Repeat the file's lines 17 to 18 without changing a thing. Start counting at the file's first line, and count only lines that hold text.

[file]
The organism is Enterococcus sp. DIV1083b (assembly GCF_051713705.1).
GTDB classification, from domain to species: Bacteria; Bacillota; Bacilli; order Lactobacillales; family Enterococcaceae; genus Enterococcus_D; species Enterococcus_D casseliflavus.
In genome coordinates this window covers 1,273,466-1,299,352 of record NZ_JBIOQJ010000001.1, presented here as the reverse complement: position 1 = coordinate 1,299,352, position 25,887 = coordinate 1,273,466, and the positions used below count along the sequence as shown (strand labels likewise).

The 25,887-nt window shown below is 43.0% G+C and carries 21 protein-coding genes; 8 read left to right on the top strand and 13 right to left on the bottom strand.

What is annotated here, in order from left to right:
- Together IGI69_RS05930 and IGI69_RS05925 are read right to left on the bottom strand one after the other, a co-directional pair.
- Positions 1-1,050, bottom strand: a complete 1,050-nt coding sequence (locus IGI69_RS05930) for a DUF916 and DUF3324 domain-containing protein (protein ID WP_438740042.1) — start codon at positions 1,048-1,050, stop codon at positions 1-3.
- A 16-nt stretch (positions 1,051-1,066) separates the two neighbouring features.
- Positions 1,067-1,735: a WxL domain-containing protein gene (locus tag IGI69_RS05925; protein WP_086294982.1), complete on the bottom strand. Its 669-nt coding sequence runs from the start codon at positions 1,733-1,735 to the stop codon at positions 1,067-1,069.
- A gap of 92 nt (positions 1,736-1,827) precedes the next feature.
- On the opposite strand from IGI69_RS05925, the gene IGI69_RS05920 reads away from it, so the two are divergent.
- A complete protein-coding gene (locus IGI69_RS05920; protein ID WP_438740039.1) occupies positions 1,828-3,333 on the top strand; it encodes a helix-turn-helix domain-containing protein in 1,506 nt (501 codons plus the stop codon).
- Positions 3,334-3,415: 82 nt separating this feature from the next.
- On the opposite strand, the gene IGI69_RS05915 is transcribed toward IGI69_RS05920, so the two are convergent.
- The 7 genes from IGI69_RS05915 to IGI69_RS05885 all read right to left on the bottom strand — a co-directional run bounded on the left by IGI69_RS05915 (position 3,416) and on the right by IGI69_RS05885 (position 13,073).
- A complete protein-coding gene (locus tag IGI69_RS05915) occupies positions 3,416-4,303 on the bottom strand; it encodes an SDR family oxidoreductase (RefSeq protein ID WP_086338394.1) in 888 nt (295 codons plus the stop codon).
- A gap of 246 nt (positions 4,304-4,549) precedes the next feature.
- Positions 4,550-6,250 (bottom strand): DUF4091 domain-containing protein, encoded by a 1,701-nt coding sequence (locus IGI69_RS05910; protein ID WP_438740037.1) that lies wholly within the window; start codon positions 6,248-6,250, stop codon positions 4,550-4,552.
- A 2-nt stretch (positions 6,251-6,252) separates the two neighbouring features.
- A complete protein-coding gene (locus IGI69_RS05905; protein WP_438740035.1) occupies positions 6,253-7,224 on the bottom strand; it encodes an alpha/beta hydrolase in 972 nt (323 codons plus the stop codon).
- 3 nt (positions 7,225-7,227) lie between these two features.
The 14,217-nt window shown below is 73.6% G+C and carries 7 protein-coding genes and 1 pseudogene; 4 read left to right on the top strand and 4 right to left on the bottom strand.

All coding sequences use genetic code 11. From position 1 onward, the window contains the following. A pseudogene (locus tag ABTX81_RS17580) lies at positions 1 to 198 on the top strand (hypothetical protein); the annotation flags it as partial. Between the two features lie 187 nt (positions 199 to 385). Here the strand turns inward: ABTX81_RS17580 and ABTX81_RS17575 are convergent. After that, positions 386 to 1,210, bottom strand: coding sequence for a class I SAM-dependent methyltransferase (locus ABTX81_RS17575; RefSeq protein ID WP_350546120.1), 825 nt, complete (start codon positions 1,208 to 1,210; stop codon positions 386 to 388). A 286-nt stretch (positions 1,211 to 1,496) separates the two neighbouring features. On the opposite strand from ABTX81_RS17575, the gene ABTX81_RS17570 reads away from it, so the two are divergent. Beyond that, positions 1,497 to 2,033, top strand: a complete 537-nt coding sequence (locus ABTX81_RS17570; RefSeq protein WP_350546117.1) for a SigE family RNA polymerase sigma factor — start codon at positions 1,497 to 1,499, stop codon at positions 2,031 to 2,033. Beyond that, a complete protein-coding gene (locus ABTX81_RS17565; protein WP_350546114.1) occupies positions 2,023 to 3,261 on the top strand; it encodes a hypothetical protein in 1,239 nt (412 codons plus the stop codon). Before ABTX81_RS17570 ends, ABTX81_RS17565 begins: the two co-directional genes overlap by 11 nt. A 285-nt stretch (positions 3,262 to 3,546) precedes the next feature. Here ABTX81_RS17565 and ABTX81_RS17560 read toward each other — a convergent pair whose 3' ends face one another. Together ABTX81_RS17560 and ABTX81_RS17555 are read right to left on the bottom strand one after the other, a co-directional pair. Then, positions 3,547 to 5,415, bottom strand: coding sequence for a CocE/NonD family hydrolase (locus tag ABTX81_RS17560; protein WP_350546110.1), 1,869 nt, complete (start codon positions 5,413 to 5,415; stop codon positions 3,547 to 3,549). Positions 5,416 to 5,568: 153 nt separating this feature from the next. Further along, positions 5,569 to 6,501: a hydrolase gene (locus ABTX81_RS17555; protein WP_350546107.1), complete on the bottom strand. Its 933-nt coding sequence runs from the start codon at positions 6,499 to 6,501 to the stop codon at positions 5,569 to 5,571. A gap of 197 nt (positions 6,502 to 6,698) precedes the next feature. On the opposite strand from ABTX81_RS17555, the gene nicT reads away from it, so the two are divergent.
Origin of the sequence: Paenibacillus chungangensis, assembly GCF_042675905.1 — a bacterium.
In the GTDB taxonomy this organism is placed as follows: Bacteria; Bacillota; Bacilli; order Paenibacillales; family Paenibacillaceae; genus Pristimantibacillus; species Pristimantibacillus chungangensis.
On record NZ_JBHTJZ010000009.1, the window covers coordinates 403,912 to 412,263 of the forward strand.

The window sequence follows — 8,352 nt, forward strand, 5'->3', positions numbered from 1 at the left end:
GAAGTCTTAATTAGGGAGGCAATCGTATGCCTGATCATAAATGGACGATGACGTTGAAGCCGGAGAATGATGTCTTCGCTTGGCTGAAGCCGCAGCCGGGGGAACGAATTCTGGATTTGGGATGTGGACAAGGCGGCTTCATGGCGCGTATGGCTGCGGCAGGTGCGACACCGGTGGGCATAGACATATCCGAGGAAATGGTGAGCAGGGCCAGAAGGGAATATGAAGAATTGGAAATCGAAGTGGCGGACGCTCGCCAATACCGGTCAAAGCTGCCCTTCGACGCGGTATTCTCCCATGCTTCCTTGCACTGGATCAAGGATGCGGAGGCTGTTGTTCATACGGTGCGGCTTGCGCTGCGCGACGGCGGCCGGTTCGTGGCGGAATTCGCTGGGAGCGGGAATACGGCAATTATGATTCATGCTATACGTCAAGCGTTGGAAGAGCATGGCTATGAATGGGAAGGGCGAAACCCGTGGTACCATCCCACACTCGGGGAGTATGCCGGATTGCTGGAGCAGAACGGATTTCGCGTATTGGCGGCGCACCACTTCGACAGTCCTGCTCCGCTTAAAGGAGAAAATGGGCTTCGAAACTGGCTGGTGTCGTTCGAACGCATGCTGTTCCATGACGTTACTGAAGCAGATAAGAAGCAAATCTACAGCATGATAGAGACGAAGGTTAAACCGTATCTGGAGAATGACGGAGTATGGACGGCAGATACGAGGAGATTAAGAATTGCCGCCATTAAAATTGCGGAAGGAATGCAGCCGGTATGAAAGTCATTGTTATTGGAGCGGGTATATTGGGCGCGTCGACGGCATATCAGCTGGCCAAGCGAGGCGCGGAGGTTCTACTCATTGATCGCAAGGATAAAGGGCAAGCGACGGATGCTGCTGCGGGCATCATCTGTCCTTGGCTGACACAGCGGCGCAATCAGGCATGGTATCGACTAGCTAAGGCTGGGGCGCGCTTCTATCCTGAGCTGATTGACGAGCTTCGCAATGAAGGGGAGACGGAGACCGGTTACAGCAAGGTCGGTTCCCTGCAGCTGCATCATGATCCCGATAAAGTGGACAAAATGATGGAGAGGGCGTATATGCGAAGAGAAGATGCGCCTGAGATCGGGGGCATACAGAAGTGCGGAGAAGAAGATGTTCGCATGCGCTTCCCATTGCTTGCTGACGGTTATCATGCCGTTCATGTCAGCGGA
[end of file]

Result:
- A gap of 246 nt (positions 4,304-4,549) precedes the next feature.
- Positions 4,550-6,250 (bottom strand): DUF4091 domain-containing protein, encoded by a 1,701-nt coding sequence (locus IGI69_RS05910; protein ID WP_438740037.1) that lies wholly within the window; start codon positions 6,248-6,250, stop codon positions 4,550-4,552.